Tablet e-Logbooks: Four Thousand Clinical Cases and Complications e-Logged by 14 Nondoctor Anesthesia Providers in Nepal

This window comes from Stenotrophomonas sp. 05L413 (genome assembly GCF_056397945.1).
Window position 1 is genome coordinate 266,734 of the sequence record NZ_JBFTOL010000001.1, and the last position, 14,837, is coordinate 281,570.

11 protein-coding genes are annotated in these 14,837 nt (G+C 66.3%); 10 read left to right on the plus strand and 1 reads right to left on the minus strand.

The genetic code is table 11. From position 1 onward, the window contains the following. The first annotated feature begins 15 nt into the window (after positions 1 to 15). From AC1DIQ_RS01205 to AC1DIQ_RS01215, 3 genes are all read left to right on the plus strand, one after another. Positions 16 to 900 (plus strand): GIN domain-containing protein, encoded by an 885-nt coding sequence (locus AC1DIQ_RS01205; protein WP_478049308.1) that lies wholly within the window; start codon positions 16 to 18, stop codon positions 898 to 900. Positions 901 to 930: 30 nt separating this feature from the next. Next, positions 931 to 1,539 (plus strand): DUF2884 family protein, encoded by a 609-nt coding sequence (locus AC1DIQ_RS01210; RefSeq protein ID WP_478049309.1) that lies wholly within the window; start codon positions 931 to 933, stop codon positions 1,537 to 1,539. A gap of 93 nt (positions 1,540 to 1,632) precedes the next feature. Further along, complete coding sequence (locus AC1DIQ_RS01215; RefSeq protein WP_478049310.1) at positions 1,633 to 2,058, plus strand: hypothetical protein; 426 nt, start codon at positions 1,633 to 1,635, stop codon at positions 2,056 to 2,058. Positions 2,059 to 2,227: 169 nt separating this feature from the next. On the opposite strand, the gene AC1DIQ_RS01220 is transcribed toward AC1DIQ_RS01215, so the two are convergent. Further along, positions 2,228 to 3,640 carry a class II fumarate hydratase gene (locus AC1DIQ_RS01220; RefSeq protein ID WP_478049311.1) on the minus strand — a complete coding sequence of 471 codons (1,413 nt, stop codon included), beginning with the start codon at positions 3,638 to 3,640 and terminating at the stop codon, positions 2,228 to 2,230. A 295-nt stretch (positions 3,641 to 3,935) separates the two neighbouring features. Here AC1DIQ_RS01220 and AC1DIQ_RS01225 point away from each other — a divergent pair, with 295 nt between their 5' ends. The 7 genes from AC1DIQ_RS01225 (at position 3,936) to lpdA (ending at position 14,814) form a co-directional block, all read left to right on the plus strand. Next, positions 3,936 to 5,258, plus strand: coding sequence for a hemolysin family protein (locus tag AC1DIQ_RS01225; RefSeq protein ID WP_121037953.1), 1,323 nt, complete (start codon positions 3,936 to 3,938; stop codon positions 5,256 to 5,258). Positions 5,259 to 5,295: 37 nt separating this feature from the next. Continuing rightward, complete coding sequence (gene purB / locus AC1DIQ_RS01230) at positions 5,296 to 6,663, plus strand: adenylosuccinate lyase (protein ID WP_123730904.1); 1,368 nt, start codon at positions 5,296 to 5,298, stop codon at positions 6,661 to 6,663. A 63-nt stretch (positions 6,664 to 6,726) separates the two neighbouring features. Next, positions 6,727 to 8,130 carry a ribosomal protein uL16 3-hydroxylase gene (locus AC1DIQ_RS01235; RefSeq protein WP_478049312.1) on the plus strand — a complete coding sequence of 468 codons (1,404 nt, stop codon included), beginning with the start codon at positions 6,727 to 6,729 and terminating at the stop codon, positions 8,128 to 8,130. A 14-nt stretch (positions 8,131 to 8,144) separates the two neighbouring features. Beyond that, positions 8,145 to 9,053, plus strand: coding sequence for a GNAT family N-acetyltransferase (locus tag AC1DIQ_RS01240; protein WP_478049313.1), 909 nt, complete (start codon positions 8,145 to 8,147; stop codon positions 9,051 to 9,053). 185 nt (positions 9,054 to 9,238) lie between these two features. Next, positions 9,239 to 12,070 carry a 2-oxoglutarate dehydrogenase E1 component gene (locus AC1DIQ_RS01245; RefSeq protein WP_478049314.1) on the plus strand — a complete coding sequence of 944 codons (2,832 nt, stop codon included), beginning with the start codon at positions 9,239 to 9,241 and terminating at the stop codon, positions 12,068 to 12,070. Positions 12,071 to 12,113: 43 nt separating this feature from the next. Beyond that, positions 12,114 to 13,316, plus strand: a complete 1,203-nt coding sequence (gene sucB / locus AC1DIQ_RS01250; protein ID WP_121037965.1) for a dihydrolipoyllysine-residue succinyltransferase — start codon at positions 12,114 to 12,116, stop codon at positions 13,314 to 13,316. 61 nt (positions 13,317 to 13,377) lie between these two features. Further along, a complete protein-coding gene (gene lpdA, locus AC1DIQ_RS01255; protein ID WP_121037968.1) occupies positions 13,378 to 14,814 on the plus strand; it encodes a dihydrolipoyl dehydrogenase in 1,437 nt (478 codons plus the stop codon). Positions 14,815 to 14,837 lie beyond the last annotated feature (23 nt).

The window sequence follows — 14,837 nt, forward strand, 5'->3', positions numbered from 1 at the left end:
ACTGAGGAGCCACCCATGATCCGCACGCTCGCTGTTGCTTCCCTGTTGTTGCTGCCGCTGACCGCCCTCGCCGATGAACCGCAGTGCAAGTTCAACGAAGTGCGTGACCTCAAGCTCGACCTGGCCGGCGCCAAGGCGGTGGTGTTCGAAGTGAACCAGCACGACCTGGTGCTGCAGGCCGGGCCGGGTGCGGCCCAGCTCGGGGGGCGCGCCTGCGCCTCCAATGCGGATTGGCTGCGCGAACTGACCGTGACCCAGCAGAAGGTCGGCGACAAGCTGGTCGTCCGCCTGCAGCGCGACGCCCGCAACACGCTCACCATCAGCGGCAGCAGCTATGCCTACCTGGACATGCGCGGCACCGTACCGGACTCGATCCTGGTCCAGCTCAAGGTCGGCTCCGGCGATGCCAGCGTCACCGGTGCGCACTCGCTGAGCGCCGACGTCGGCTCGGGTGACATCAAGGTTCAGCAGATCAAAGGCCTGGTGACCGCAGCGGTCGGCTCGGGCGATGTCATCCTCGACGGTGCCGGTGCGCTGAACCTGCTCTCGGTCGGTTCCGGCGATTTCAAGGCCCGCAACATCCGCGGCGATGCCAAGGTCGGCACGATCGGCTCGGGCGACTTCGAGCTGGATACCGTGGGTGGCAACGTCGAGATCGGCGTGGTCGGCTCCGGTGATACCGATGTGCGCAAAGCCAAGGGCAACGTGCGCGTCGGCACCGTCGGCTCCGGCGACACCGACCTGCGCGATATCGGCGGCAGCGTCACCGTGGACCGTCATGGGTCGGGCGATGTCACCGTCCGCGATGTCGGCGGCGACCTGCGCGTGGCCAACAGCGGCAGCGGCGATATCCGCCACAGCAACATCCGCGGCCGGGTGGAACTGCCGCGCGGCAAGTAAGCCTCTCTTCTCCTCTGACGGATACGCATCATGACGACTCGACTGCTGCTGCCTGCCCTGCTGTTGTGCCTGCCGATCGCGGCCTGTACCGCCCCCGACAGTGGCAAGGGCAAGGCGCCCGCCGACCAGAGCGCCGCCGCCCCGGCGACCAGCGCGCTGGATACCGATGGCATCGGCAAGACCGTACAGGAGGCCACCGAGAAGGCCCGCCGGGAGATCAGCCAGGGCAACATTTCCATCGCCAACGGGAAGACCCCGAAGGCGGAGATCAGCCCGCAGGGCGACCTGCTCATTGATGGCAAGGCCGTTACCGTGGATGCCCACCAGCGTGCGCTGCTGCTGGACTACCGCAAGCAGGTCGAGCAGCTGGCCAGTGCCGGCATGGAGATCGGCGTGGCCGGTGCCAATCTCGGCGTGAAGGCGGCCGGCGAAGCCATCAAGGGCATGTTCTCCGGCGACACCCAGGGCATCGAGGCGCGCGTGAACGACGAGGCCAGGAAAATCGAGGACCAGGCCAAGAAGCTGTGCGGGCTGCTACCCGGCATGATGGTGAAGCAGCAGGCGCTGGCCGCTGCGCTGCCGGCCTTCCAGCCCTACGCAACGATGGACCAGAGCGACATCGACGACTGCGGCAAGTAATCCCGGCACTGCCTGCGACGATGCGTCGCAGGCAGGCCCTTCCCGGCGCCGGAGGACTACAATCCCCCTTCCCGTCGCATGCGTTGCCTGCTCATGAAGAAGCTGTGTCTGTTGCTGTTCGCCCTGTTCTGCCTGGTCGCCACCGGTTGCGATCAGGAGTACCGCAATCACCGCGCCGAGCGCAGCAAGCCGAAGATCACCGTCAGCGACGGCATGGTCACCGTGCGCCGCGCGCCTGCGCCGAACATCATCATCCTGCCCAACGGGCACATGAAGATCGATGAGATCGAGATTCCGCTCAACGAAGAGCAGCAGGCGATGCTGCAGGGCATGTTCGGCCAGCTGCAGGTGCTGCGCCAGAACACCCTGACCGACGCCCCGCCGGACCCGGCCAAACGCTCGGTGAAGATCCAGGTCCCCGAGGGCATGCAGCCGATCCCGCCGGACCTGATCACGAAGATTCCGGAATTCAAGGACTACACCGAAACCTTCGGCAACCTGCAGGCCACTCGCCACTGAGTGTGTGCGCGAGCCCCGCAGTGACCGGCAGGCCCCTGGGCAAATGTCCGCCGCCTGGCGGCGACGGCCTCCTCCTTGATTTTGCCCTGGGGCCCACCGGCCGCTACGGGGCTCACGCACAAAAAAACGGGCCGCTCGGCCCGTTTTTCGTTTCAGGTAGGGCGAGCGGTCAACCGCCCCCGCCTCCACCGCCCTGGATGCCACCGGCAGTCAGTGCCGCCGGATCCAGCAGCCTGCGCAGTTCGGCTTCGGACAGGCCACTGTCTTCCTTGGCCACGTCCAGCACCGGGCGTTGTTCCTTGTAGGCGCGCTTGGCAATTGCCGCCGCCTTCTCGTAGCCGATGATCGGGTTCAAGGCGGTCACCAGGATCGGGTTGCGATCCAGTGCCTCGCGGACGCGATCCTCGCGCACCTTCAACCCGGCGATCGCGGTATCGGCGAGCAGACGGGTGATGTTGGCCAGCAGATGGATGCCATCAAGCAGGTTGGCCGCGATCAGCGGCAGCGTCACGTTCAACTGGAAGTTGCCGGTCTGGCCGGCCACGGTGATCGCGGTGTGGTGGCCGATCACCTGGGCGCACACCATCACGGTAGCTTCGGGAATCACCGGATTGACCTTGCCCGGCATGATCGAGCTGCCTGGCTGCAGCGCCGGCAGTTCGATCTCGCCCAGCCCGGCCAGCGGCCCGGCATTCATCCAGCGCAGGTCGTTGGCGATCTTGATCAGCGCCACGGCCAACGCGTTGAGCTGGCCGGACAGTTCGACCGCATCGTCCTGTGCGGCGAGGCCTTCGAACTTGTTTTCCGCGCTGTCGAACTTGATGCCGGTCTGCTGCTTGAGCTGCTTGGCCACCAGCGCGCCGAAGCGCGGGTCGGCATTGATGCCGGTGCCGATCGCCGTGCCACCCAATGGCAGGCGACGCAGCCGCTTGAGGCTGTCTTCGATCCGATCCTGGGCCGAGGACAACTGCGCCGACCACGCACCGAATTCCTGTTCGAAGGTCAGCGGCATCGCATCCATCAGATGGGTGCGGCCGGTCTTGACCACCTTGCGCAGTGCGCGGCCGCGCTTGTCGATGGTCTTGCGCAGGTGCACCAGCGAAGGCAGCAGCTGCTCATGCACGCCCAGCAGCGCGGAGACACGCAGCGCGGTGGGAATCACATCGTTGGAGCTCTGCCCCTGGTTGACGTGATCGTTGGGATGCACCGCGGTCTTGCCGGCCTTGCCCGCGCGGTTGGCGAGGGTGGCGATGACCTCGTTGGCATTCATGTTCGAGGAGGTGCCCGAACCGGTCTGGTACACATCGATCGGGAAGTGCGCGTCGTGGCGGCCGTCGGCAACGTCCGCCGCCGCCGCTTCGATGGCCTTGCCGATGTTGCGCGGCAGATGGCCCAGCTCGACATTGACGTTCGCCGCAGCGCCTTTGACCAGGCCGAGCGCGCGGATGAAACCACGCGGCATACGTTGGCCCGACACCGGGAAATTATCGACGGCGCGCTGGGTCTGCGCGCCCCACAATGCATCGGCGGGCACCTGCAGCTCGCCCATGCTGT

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BACKGROUND:To meet the need for essential surgery across rural Nepal, anesthesia at district level is delivered by nondoctor anesthetists. They require support to maintain confidence and competence, and upgraded professional registration to secure their status. To meet these needs, a distance-blended learning course was pioneered and delivered. A core course requirement was to log all clinical cases; these were logged on a new e-logbook.METHODS:Fourteen nondoctor anesthesia providers working in 12 different districts across Nepal were enrolled in the 1-year course. The course is based on self-completion on a tablet loaded with new learning modules, a resource library, and a case logbook. Continuous educational mentoring was provided by anesthesiologists by phone and email. The logbook included preanesthesia assessment and interventions, American Society of Anesthesiologists (ASA) grading, types of cases and anesthesia given, monitors used, complications, outcomes and free text remarks. Cases were uploaded monthly to a database, and mentors reviewed all logbook entries.RESULTS:The 14 nondoctor anesthesia providers were widely distributed across the country in district, zonal, community, and mission hospitals, and had different levels of clinical experience and caseloads. Logbooks and uploads were regularly completed without difficulty; 1% cases were entered incompletely with no case details provided. A total of 4143 cases were recorded. Annual caseload per nondoctor anesthesia provider ranged from 50 to 788, the majority of which were under spinal anesthesia; 34% of the total cases were cesarean deliveries, of which 99% received spinal anesthesia. Fifty gastrointestinal laparotomies (1% total) were recorded. Ninety-one percent of cases were ASA I, 0.8% ASA III/IV. Pulse oximetry was used in 98% of cases. Complications were recorded in 6% of cases; the most common were circulation problems (69%) including hypotension and occasional bradycardia after spinal anesthesia. Airway complications were usually under ketamine anesthesia requiring basic airway maneuvers; 4 difficult intubations were recorded under general anesthesia. Anesthesia outcomes were good with overall mortality of 0.1% (total 4 cases). Causes of death included severe preeclampsia, sepsis postlaparotomy, and patients with multiorgan failure for minor procedure.CONCLUSIONS:The tablet-based electronic anesthesia logbook was successfully used to record cases, complications, and outcomes across rural Nepal. The nondoctor anesthesia providers had trust and confidence in recording outcomes. It remains to be tested whether an e-logbook would be routinely completed outside of a specific training course. Such a logbook could be incorporated into all continuous professional development programs for rural nondoctor anesthetists.

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